Trump Threatens U.C. Berkeley Funding Over Violent Protests

  • Police canceled speech by Breitbart editor after violence
  • Educators baffled by tweet, unsure if Trump can pull funds

People protesting Milo Yiannopoulos march in the street on Feb. 1, 2017, in Berkeley, California.

President Donald Trump threatened to take away federal funding from the University of California at Berkeley the morning after violent, fiery protests prompted the cancellation of a speech by a provocative Breitbart News editor.

“If U.C. Berkeley does not allow free speech and practices violence on innocent people with a different point of view - NO FEDERAL FUNDS?” Trump said in a post Thursday morning on Twitter, ahead of his planned appearance at the National Prayer Breakfast in Washington.

Police canceled a Wednesday night speech by Milo Yiannopoulos “amid an apparently organized violent attack and destruction of property,” according to a statement from the university. Yiannopoulos, known for making critiques on political correctness and barred from Twitter for his role in the trolling of comedian Leslie Jones, was invited by the Berkeley College Republicans, a student group, the university said.

Some advocates for universities and education said they were surprised by Trump’s tweet, adding they were unsure if the president can actually follow through on the threat to yank federal funds. Berkeley received $370 million in 2015-2016 federal research funding, according to the university. Undergraduate students there received almost $40 million in federal student loans and about the same amount in federal Pell grants in the 2014-2015 school year, the most recent data available, according to the National Center for Education Statistics.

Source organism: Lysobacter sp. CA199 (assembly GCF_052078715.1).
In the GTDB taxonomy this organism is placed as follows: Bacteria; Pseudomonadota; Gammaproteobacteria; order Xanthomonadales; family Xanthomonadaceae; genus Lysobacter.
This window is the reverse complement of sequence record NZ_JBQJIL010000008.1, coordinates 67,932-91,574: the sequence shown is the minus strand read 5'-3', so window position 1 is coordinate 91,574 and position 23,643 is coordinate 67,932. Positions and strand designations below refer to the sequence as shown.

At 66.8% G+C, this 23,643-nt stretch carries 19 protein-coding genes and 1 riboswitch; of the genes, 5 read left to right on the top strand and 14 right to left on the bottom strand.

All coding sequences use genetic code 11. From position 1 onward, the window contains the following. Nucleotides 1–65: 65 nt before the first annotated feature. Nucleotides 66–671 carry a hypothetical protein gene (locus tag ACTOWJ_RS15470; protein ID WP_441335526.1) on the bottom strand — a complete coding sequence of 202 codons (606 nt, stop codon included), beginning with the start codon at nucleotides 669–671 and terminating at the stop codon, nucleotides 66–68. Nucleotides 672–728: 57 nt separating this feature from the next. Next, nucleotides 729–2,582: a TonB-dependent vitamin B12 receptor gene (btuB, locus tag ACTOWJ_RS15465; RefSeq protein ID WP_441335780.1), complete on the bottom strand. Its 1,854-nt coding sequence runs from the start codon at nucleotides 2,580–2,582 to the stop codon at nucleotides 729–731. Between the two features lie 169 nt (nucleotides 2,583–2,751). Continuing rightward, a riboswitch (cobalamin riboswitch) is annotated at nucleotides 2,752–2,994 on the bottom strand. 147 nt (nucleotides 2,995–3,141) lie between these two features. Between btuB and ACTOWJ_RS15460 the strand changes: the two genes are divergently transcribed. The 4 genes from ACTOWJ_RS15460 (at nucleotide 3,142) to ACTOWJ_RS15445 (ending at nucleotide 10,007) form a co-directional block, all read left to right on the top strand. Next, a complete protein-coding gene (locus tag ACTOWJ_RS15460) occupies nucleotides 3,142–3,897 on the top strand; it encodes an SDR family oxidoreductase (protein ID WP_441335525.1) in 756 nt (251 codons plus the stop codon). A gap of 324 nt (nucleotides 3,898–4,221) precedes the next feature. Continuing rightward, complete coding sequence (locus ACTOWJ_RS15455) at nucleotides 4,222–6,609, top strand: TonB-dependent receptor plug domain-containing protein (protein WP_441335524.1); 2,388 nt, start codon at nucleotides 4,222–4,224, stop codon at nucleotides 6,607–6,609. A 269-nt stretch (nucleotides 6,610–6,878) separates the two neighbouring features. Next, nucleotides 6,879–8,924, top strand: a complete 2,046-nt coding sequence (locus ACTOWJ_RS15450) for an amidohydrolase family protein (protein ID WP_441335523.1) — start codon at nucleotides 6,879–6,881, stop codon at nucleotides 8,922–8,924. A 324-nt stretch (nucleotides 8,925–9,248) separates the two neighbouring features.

‘Punish a University?’

“I have never seen anything like this,” said John Walda, president of the National Association of College and Business Officers. “Why would you infer that you want to punish a university” when it was only trying to protect people. The university “did exactly the right thing,” he said.

Ari Cohn, an attorney with the Foundation for Individual Rights in Education, an advocacy group, said his organization “isn’t aware of any law that currently exists under which a university’s federal funding could be rescinded or revoked due to a speaker issue or First Amendment issue.”

Related: Milo Yiannopoulos Is the Pretty, Monstrous Face of the Alt-Right

The university said Chancellor Nicholas Dirks had made clear that Yiannopoulos’ “views, tactics and rhetoric are profoundly contrary to those of the campus,” but that the university is committed to “enabling of free expression across the full spectrum of opinion and perspective” and condemned the violence.

Berkeley seems to have done everything it can to protect students’ First Amendment rights, Cohn said.

In the past year, there have been 42 attempts to "disinvite" speakers on the basis of extreme, unwelcome views, Cohn said. Yiannopoulos has himself been the target of 11 of those attempts, Cohn said. Other speakers, both right- and left-wing, have also been frequent targets, including social and political activist Angela Davis, he said.

— With assistance by Michael McDonald, and Janet Lorin

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